Strengthening Uganda’s Health System Saves Lives
The difficulty of accessing affordable, quality healthcare is a concern around the world, and Uganda is no exception. The maternal death rate is high, and the newborn mortality rate has remained steady for 15 years. Meanwhile, the cost of care has traditionally been difficult to cover for mothers in rural areas. To break this trend, USAID joined with Uganda’s Ministry of Health to create the Abt-led Uganda Voucher Plus Activity.
The Activity partners with the private sector to build Uganda’s capacity to provide newborn and postpartum family planning (PPFP) services for poor women. Those services include offering facility-based deliveries--with skilled attendants--in 30 districts in the country’s Northern and Eastern regions.
Healthier Private Sector = Healthier Families
Both patients and providers benefit from the program. Accredited service providers are recruited from the private sector and contracted to provide obstetric, newborn and PPFP services. These include four antenatal care visits, services to prevent mother-to-child transmission of HIV, delivery with skilled attendants, referrals for complications and postnatal care.
The activity trains the facilities to provide some of these services, enhancing their value, and then reimburses them for their services. Facilities submit claims to the Voucher Management Agency, which reviews them and reimburses based on services provided. Meanwhile, these same facilities pay for vouchers that are then distributed to poor women in rural areas by volunteer Voucher Community Based Distributors. The vouchers are subsidized by the Activity, too, and the cost of 4,000 UGX (equal to $1) means safe, affordable care is available to these expecting mothers—the cost typically would be more than 200,000 UGX (or $54).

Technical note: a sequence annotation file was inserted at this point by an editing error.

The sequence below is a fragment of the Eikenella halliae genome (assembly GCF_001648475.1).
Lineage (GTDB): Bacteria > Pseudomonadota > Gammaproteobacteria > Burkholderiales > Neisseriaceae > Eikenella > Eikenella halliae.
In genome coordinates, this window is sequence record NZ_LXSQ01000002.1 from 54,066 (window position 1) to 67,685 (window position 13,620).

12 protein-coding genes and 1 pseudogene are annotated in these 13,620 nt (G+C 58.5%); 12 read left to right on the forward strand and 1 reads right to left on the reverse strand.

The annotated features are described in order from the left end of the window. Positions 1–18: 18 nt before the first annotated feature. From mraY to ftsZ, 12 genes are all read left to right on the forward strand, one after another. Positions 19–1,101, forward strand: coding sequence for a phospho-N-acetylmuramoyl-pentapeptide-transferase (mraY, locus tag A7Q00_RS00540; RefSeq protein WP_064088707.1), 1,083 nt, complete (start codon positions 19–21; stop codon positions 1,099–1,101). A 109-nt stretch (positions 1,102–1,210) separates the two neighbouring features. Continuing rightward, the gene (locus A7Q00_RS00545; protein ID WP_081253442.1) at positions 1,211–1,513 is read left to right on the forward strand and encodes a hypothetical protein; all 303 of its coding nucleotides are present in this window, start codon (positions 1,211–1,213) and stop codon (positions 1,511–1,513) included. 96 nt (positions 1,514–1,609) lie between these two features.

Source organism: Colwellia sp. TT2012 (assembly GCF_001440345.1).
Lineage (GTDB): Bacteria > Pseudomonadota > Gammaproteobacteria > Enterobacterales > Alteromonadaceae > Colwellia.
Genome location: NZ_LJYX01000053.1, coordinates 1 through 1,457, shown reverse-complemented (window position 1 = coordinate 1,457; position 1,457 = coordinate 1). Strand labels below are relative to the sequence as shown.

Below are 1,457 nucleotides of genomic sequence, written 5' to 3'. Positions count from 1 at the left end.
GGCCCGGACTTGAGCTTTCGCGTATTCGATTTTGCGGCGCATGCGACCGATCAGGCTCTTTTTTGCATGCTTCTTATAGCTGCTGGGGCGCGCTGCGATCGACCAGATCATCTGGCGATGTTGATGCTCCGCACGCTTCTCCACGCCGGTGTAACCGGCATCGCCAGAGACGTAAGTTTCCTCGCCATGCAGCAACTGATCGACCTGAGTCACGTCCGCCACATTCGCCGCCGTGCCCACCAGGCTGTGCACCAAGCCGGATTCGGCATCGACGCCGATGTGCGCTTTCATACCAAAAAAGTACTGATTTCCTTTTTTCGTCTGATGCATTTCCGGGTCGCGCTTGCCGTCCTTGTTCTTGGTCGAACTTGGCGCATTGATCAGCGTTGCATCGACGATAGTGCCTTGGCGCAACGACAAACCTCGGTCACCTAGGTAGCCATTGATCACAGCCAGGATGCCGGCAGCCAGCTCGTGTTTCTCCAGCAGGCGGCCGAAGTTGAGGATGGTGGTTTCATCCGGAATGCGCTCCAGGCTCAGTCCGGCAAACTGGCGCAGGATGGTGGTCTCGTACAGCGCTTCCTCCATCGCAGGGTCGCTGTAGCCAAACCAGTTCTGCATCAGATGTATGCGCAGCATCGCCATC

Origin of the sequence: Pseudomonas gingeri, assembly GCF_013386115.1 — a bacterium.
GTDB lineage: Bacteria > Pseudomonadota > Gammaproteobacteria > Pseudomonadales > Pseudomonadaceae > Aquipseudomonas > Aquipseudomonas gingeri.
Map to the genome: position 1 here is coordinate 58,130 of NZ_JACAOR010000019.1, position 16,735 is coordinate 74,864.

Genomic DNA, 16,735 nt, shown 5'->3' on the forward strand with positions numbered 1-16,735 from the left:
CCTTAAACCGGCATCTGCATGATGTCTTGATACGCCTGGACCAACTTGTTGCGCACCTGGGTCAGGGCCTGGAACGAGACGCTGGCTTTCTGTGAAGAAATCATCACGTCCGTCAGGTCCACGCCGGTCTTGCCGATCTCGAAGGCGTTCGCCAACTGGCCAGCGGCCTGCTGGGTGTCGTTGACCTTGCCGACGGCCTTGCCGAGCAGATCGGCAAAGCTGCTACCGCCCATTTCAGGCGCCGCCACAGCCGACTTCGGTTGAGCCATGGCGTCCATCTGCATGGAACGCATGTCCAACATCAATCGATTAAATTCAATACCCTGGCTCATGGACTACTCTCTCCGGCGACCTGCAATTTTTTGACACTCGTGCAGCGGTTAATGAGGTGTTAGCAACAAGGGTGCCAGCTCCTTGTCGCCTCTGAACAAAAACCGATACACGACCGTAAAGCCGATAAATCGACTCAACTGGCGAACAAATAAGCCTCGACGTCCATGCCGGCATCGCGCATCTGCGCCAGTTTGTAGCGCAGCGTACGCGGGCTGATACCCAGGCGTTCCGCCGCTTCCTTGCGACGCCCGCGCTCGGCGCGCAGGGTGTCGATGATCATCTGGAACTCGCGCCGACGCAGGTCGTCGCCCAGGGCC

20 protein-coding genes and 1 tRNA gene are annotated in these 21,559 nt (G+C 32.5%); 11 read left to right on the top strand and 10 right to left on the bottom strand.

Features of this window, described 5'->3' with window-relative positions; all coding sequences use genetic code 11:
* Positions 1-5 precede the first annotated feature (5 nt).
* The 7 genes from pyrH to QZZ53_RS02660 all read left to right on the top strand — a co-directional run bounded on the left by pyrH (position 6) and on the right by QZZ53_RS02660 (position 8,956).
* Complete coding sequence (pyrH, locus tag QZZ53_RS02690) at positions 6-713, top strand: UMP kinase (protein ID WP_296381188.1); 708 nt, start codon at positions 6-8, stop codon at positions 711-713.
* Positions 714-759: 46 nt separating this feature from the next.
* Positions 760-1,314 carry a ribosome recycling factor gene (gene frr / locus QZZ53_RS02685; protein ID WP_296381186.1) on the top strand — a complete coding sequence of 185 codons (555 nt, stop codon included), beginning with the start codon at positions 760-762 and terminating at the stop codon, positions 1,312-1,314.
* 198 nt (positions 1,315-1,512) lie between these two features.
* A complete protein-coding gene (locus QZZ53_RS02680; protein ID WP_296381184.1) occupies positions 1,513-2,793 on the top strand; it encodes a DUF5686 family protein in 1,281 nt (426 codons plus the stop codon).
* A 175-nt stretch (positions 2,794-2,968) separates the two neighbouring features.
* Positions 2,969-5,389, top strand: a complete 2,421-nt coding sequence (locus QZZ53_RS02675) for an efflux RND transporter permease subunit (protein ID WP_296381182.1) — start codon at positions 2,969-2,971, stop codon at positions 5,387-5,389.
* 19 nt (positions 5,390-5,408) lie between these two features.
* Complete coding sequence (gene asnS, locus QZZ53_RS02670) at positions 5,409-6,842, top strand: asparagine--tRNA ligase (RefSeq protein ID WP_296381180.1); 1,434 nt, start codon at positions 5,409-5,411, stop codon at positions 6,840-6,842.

In the first two and a half years, approximately 150,000 vouchers were distributed, leading to almost 70 percent attendance at the first antenatal care visit and more than 96,000 births with skilled attendants. Nearly 100 percent of mothers were tested for HIV and then guided to treatment.
“The Uganda Voucher Plus program is a fantastic example of what Abt does,” says Abt Chief of Party Christine Namayanja. “We’re building capacity, strengthening health care systems—and private sector providers—and, most importantly, doing work that makes people healthier, happier and safer.”
Hear from some of the Activity’s beneficiaries: Power of the Maternal Health Voucher
Learn more about Abt’s work: Leading Uganda Voucher Plus Activity